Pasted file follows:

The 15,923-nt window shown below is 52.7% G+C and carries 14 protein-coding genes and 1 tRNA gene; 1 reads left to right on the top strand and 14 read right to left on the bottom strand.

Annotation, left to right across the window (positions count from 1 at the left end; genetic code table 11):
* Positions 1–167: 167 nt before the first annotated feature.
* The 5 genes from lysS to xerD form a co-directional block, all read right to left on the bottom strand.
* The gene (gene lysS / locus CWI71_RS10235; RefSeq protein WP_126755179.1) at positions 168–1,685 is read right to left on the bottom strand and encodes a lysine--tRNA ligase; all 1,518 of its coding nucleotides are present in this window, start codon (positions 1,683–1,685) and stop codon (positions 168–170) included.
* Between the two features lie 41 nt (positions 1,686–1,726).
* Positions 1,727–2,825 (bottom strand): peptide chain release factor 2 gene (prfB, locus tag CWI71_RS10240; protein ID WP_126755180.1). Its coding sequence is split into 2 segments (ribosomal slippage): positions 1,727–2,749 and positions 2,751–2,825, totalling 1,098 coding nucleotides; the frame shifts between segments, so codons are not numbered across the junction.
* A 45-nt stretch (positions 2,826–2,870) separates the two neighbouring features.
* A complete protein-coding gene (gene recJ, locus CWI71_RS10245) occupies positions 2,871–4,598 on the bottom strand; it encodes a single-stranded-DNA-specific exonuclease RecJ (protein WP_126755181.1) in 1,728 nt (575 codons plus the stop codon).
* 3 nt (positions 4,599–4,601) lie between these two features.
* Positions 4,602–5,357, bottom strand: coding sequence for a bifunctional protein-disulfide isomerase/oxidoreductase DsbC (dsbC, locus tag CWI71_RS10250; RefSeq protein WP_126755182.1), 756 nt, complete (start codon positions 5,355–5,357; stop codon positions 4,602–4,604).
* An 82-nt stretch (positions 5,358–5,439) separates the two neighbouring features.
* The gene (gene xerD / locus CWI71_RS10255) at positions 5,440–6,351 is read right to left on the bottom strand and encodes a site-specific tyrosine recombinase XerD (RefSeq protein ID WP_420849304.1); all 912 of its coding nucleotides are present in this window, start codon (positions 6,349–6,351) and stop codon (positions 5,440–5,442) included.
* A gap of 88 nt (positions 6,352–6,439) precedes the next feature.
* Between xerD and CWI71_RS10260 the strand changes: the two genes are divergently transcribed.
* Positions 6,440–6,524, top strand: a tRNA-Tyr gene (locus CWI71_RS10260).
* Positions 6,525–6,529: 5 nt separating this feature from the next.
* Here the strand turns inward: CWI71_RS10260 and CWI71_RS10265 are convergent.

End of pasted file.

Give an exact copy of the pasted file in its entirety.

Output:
The 15,923-nt window shown below is 52.7% G+C and carries 14 protein-coding genes and 1 tRNA gene; 1 reads left to right on the top strand and 14 read right to left on the bottom strand.

Annotation, left to right across the window (positions count from 1 at the left end; genetic code table 11):
* Positions 1–167: 167 nt before the first annotated feature.
* The 5 genes from lysS to xerD form a co-directional block, all read right to left on the bottom strand.
* The gene (gene lysS / locus CWI71_RS10235; RefSeq protein WP_126755179.1) at positions 168–1,685 is read right to left on the bottom strand and encodes a lysine--tRNA ligase; all 1,518 of its coding nucleotides are present in this window, start codon (positions 1,683–1,685) and stop codon (positions 168–170) included.
* Between the two features lie 41 nt (positions 1,686–1,726).
* Positions 1,727–2,825 (bottom strand): peptide chain release factor 2 gene (prfB, locus tag CWI71_RS10240; protein ID WP_126755180.1). Its coding sequence is split into 2 segments (ribosomal slippage): positions 1,727–2,749 and positions 2,751–2,825, totalling 1,098 coding nucleotides; the frame shifts between segments, so codons are not numbered across the junction.
* A 45-nt stretch (positions 2,826–2,870) separates the two neighbouring features.
* A complete protein-coding gene (gene recJ, locus CWI71_RS10245) occupies positions 2,871–4,598 on the bottom strand; it encodes a single-stranded-DNA-specific exonuclease RecJ (protein WP_126755181.1) in 1,728 nt (575 codons plus the stop codon).
* 3 nt (positions 4,599–4,601) lie between these two features.
* Positions 4,602–5,357, bottom strand: coding sequence for a bifunctional protein-disulfide isomerase/oxidoreductase DsbC (dsbC, locus tag CWI71_RS10250; RefSeq protein WP_126755182.1), 756 nt, complete (start codon positions 5,355–5,357; stop codon positions 4,602–4,604).
* An 82-nt stretch (positions 5,358–5,439) separates the two neighbouring features.
* The gene (gene xerD / locus CWI71_RS10255) at positions 5,440–6,351 is read right to left on the bottom strand and encodes a site-specific tyrosine recombinase XerD (RefSeq protein ID WP_420849304.1); all 912 of its coding nucleotides are present in this window, start codon (positions 6,349–6,351) and stop codon (positions 5,440–5,442) included.
* A gap of 88 nt (positions 6,352–6,439) precedes the next feature.
* Between xerD and CWI71_RS10260 the strand changes: the two genes are divergently transcribed.
* Positions 6,440–6,524, top strand: a tRNA-Tyr gene (locus CWI71_RS10260).
* Positions 6,525–6,529: 5 nt separating this feature from the next.
* Here the strand turns inward: CWI71_RS10260 and CWI71_RS10265 are convergent.